I have to say I am rather ignorant of Iranian politics. I had good friends from Iran when I worked at the Kansas Geological Survey during my grad student days. I tried to avoid political discussions with them. It seems to me they were in the US, in part, to avoid the "unpleasantness" associated with the overthrow of the Shah. I'm not even sure I know if they supported the Shah or not. Today, I remain somewhat ignorant, but a bit more educated and dramatically more cynical.
It is amazing to see the pictures of the protests in Iran and to follow the tweets from Iran. How good it is to see so many people passionate about democracy in any country that they risk their lives to protest. How insane of the power structure in Iran to believe that no one would question the highly suspicious vote counts produced almost immediately and released equally quickly! It is crazy to think the vote came in that quickly and that support for Ahmadinejad was so lopsided. I have heard reliable reports that no candidate other than Ahmadinejad won his own hometown and then I see the crowds and I have to question the reported election results. The results were so poorly constructed, even the "Supreme Leader" had to backpedal a bit and ask for an investigation. Of course, the investigation will be conducted by the same men who conducted the election, so a great deal of backpedaling will be necessary for there to be any change in the end result.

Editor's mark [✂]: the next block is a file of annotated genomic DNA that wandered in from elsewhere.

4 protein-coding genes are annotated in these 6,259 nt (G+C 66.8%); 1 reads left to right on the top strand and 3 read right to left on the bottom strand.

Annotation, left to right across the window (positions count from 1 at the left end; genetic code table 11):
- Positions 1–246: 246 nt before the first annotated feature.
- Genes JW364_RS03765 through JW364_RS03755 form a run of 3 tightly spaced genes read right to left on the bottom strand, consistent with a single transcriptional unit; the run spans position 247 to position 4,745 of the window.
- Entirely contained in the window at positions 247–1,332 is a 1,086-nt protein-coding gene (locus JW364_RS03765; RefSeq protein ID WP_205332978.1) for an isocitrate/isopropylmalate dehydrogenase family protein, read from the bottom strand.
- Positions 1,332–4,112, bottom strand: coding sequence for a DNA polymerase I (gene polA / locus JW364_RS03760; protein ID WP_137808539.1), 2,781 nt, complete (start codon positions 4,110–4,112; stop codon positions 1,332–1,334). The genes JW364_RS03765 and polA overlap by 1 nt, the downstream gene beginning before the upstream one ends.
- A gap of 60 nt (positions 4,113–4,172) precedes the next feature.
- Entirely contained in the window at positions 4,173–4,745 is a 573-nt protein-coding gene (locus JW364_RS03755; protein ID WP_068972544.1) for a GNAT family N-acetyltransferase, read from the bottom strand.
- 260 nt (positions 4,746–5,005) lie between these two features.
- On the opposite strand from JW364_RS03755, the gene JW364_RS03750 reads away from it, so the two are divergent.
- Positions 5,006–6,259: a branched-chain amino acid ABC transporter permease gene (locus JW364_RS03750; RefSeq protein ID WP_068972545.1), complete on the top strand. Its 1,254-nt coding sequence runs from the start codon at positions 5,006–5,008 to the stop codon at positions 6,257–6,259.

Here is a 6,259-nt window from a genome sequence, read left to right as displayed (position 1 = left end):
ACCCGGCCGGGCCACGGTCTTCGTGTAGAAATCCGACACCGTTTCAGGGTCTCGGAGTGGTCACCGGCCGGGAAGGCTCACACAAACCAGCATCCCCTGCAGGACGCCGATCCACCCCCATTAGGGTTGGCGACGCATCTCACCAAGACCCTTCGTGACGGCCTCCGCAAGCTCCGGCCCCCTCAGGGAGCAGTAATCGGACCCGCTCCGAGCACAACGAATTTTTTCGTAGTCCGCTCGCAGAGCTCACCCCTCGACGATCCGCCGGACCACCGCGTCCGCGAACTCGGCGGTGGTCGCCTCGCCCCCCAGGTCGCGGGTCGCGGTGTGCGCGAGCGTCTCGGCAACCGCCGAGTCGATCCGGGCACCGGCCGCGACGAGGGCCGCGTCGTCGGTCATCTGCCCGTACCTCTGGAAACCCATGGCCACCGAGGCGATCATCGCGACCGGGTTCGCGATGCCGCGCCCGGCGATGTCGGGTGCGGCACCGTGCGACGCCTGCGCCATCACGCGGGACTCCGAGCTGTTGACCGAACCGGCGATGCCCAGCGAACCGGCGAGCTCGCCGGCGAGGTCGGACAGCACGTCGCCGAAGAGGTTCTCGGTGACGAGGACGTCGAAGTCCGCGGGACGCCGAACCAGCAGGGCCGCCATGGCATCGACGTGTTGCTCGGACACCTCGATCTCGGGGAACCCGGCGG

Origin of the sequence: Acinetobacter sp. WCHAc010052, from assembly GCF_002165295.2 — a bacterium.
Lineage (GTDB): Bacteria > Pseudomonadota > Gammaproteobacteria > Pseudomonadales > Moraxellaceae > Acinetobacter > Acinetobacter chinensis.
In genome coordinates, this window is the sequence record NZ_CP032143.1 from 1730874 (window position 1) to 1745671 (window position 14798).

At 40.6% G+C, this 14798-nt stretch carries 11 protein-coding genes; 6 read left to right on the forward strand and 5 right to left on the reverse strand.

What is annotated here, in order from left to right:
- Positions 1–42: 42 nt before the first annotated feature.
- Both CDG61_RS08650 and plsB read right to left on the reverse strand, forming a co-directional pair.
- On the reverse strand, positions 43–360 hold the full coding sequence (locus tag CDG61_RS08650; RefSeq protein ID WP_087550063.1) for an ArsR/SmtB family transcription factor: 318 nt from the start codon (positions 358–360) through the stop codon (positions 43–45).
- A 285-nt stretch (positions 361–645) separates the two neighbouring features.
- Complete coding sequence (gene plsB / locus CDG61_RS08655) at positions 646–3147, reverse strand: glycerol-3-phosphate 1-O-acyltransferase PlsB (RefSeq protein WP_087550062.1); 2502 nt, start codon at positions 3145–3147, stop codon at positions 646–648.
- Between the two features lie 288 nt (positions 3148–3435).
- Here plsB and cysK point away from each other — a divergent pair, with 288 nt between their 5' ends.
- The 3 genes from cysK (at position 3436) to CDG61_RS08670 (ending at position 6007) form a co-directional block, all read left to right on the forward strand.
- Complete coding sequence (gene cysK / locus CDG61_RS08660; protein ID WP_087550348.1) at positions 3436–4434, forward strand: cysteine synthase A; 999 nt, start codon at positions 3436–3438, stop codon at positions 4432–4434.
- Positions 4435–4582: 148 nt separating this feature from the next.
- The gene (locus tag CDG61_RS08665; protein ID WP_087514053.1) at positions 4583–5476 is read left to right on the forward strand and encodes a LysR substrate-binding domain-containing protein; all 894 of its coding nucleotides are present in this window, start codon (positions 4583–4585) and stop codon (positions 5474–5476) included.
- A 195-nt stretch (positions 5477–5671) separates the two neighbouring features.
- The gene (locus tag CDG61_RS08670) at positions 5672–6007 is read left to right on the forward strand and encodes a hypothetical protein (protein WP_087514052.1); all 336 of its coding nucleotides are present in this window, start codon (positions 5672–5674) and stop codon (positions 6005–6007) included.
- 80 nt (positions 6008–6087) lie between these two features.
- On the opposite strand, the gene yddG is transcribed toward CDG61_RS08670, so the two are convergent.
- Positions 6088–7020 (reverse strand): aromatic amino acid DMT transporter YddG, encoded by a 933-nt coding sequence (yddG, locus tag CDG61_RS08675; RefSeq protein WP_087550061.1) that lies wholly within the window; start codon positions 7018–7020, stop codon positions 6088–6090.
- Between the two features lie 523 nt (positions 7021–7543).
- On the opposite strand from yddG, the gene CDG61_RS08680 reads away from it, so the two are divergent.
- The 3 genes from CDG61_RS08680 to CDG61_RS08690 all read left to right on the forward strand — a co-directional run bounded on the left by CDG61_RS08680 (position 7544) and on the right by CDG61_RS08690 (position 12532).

I find my reactions ranging from amazement at the arrogance of the power structure to cynicism about just how much change Mousavi would produce if he were elected. After all, his history is quite conservative and he has had his turn in the power structure in the past. Sometimes I look at the pictures and remember Tiananmen Square protests. At the time, we really thought those protests would force change in China, but the change, if any, was very minor and very slow to appear. One can hardly expect the Iranian protests to be much more successful.
Without regard for the long term prospects, my final reaction is support for democracy and for the thousands of protesters in those pictures and on Twitter.